Research made in 2007 revealed that fast food litter is one of England’s biggest litter problems, with 24% of streets being strewn with fast food. The 18-24-year-old males are the most likely to drop food litter and issues around hygiene and desirability are very important to them. Through the campaign Keep Britain Tidy likened litter droppers to pigs to show this audience how others see them. They also wanted to show that fast food outlets had a part to play in reducing litter. For the media campaign, they monitored the most littered brands on our streets and publicly named and shamed the organisations behind them.
The campaign reflects Keep Britain Tidy’s corporate social responsibility strategy. As an environmental charity, their aim is to improve the quality of local environments and tackle acts of anti-social behaviour that affect them. This includes – amongst others – littering, graffiti, flyposting and dog fouling. They are committed to being a good corporate citizen and aspire to embody the principles of respect for others and the environment in everything that they do. They believe that their activities deliver positive benefits to people and the places in which they live, work and visit. The food on the go litter campaign communicates the message to dispose of fast food litter in the bin. By conveying this message and bringing about a change in behaviour and raising awareness of the issue, they are working towards the aim of improving local environments for those using them. Their corporate strapline is ‘Working together for cleaner, greener places’. Throughout the campaign, they worked in partnership with local authorities to ensure its reach was both national and regional, therefore reaching as wide an audience as possible.
The principal public audience was Keep Britain Tidy’s ‘Am I bothered’ segment – which is young males, aged 18-24, who live in England, and have a complete disregard for the consequences of dropping litter. The message was that littering labels you as a dirty person and to dispose of your fast food litter in the bin. The target audience is deeply concerned with issues surrounding sexual desirability and are embarrassed if other people think they are dirty or unhygienic. Therefore, the strapline ‘What does dropping litter make you look like?’ used alongside the image of a pig has a significant impact on this image-conscious age group. Through the media they targeted fast food manufacturers/retailers by monitoring the most littered brands on our streets, and naming and shaming the organisations. They wrote to the chief executives of each of these companies with a list of initiatives for reducing litter.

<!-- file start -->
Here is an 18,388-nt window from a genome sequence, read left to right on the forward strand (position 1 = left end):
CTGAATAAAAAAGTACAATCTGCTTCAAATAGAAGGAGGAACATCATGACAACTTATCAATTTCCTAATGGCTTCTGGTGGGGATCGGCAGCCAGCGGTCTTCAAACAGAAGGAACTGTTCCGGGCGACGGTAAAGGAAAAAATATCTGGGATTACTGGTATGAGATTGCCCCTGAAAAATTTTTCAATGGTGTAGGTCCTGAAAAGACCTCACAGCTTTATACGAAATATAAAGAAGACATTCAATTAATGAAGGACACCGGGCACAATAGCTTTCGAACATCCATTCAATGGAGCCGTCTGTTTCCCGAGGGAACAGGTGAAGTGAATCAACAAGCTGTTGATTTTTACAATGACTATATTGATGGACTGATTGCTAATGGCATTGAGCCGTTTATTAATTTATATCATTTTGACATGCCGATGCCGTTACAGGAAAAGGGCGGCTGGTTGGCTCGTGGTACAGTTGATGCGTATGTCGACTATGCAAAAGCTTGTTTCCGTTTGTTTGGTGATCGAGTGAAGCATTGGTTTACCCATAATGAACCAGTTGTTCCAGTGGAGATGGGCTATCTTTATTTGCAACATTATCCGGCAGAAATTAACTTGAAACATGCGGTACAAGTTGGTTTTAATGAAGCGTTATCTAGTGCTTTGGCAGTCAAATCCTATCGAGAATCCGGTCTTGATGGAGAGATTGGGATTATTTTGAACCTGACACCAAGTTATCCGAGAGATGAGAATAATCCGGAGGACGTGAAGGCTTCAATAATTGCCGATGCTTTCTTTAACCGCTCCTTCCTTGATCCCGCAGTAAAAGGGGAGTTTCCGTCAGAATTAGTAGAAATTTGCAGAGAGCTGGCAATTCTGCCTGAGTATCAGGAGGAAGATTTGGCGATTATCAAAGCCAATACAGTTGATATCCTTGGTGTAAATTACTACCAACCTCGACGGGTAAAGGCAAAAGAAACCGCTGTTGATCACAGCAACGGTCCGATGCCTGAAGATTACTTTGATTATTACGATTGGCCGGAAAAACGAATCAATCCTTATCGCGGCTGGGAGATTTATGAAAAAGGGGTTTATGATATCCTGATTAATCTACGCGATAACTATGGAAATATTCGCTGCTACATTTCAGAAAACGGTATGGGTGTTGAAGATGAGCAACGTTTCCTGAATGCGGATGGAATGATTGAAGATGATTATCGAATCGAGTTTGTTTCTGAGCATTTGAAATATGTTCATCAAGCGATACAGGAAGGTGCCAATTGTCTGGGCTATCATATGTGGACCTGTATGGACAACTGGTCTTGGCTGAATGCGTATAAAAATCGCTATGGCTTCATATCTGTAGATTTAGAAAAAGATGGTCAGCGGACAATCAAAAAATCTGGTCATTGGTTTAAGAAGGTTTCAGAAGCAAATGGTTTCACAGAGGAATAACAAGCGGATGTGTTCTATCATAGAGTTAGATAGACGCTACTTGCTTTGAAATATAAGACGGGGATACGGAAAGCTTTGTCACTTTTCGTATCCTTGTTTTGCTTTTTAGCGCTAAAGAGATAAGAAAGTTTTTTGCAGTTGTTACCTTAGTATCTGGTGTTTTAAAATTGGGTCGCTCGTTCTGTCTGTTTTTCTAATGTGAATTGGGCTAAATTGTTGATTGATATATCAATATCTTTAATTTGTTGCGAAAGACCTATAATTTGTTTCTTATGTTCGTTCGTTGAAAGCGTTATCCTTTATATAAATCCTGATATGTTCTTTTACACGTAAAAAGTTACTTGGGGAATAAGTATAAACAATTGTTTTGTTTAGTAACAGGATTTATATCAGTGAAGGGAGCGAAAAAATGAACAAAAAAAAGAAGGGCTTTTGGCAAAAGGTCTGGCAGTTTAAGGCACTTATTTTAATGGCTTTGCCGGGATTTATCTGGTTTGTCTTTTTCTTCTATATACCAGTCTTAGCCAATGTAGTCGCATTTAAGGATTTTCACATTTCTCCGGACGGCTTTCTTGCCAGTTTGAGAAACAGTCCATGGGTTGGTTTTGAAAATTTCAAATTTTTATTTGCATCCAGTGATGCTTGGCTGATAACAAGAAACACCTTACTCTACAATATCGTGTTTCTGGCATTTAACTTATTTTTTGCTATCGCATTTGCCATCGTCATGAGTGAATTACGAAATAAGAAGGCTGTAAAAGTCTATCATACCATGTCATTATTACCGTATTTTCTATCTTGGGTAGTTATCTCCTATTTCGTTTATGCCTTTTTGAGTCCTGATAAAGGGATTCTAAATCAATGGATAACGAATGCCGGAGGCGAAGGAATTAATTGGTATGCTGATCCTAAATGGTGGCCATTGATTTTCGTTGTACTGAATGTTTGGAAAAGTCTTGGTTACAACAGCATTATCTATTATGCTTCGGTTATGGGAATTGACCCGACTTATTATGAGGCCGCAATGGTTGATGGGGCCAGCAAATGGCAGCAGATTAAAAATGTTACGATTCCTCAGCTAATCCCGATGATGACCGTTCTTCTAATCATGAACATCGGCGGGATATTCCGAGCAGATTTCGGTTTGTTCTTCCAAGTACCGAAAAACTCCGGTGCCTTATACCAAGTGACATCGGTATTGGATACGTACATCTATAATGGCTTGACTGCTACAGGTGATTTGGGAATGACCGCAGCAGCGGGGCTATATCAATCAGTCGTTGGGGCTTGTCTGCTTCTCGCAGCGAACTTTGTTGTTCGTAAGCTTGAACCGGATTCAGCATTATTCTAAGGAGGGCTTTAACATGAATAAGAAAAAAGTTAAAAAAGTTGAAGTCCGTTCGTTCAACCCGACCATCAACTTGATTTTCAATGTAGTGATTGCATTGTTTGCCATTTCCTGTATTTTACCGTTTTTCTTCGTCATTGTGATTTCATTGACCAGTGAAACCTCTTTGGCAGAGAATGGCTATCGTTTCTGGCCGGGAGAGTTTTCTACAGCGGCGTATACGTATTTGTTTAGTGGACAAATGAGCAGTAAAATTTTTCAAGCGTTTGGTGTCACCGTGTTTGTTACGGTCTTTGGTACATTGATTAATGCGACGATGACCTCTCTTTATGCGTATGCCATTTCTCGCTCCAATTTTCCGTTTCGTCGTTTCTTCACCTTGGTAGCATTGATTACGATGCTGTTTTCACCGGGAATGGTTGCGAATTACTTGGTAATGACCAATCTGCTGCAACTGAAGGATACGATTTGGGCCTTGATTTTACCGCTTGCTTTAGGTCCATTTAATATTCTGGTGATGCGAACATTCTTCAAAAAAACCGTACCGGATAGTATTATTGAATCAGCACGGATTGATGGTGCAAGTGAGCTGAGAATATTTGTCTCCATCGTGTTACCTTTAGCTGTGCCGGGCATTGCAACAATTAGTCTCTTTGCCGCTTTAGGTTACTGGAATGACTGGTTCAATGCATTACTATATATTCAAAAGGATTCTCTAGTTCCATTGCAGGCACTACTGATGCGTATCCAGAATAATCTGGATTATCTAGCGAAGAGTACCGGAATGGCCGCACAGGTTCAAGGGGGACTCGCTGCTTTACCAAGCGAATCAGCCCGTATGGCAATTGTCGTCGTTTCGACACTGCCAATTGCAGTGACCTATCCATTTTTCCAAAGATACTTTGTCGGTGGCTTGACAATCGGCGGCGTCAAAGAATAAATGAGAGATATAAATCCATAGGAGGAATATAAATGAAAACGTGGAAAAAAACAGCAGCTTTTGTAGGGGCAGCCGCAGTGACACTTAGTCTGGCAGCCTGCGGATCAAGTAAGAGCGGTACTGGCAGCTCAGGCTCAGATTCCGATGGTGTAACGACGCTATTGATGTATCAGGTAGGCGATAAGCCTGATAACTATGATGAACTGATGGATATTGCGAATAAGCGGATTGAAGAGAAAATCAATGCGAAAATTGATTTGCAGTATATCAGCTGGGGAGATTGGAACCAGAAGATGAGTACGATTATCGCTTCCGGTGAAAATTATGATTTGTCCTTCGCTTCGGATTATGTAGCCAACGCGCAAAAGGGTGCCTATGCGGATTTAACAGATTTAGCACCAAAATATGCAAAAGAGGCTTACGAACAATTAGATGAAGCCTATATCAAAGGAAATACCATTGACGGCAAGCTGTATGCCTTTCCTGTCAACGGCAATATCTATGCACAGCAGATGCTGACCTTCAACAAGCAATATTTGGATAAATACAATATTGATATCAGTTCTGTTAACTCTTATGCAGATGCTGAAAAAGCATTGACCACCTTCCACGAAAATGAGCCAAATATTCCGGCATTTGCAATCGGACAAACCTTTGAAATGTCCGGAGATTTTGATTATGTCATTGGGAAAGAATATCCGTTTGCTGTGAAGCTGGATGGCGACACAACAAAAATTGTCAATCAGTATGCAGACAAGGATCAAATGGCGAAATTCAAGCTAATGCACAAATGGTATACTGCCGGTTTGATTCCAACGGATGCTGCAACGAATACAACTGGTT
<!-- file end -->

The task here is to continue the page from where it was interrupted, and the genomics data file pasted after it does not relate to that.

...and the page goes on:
The campaign has been highly successful. In terms of short-term success, it gave them immediate correlation between the campaign and the impact of litter as it brought about a 31% reduction in litter at survey sites. The annual Local Environment Quality Survey of England (LEQSE) will give a wider picture of the campaign’s long-term impact on food litter. The campaign messaging was well understood, with 45% of respondents saying they thought the key message was ‘Don’t drop litter’, 23% interpreted it as being ‘Put your litter in the bin’ and 65% said that if you ‘Drop litter it makes you look like a pig’. Contacting both Greggs and McDonald’s Chief Executives by letter was also highly fruitful, with the companies responding with long-terms strategies to reduce litter. Greggs is changing its packaging messaging and is holding Big Tidy Up clean up events across England, whilst McDonald’s has improved litter cleansing outside its stores.
What’s more, the campaign PR launch event in London generated media coverage worth £6.8 million, and reached an audience of 122 million people worldwide. They were featured on national television, including BBC Breakfast and BBC Newsround, and their story made page leads in five national newspapers and regional and commercial radio stations.
Agency budget (creative, design, artwork) – £72,935
Advertising space – £159,404
Printing/production – £2,689
Media – £2,000 was spent on a PR launch event in London.
Total budget – £238,000